Faculty

Mark Stevens' "study of studies" appears in JAPA

Close-in land development reduces driving

A Huffington Post article highlighted a study on development location by SCARP's Mark Stevens. Calling the research "meticulous" The Huffington Post article says Stevens found there is potential value in providing housing in or close to downtown areas and concluded that “compact development features do not appear to have much influence on driving.”

Huffington Post

SCARP Prof’s SSHRC grant becomes Haida film project

In 2014 Leonie Sandercock received a SSHRC Partnership Development Grant to explore the use of film as a catalyst for language revitalization and economic development. In partnership with the Council of the Haida Nation and Kingulliit, the Inuit film production company that made the multiple award-winning  Atanarjuat: the fast runner, Leonie spent a year working with the two Haida communities in Skidegate and Old Massett holding community story gathering workshops, script writing workshops, and a writing contest that selected three young Haida to develop a feature film script.

US News & World Report picks up Alex Bigazzi's research

SCARP Transportation Planning Assistant Professor, Dr. Alex Bigazzi, was interviewed by the Huffington Post about his recent research on just how healthy walking and cycling are when the faster we travel, the more polluted air we inhale. Dr. Bigazzi has discovered that there is an optimally healthy speed to travel that may be slower than you think.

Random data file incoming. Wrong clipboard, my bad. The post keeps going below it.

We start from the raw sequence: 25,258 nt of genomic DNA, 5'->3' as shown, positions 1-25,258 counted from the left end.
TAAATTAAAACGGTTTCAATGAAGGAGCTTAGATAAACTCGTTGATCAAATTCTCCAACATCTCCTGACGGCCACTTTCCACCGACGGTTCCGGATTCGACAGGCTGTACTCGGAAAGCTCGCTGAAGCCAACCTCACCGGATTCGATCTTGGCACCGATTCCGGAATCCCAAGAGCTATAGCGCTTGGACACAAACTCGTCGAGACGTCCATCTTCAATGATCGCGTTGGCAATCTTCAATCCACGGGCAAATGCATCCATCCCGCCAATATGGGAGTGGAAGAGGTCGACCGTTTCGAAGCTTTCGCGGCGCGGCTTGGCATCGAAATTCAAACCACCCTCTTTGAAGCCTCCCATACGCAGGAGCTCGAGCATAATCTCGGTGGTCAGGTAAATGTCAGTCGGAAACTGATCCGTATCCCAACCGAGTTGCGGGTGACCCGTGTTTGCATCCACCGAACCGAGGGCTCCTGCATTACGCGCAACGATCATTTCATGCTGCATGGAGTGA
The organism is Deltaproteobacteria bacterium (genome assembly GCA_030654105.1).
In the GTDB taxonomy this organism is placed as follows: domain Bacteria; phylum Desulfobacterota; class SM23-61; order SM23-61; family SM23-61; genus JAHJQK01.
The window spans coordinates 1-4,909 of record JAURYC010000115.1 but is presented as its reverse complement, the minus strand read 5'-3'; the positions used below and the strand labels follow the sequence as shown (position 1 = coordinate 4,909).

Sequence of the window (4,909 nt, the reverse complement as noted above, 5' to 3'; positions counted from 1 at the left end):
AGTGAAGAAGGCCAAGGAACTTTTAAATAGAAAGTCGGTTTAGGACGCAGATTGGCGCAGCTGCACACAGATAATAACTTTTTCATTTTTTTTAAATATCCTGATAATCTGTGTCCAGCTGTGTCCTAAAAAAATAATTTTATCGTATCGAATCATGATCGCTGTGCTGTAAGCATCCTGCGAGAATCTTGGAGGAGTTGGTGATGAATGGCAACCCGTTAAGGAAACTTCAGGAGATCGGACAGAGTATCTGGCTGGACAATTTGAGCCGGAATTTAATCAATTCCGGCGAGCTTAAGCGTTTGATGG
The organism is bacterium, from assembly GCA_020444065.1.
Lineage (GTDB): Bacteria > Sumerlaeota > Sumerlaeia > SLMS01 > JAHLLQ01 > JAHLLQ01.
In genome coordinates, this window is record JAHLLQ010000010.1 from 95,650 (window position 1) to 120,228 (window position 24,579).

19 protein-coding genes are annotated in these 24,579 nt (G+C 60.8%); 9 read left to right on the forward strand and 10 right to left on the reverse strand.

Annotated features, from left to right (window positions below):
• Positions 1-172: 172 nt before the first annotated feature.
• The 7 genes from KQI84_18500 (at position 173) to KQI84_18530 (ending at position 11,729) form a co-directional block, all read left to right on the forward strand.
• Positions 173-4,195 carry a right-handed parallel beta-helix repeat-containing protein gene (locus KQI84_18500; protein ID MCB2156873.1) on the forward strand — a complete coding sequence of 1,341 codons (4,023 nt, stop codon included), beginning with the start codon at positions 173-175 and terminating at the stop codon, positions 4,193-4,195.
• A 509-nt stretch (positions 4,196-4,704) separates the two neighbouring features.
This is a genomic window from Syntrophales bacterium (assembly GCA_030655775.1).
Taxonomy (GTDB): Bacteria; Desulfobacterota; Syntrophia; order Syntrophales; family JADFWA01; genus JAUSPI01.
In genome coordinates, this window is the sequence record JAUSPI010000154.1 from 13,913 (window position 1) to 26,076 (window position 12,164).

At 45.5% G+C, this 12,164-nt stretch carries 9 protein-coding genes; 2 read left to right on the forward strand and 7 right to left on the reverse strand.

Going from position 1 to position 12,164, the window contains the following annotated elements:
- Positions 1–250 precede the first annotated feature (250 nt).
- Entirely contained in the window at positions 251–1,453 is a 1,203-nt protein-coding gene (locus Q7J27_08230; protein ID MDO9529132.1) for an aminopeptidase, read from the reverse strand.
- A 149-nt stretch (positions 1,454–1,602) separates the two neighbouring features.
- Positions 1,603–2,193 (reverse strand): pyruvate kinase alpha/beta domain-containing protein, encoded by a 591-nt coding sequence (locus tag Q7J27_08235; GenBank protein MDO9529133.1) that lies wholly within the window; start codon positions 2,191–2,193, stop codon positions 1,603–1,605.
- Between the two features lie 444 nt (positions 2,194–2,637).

Here is the Huffington Post interview.

 

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Close-in land development reduces driving

A Huffington Post article highlighted a study on development location by SCARP's Mark Stevens. Calling the research "meticulous" The Huffington Post article says Stevens found there is potential value in providing housing in or close to downtown areas and concluded that “compact development features do not appear to have much influence on driving.”

Huffington Post

Wed Mar. 15, 2017
By: F. Kaid Benfield
Link to full text

Mark Stevens' research appeared in the Winter 2017 JAPA (Journal of the American Planning Association).

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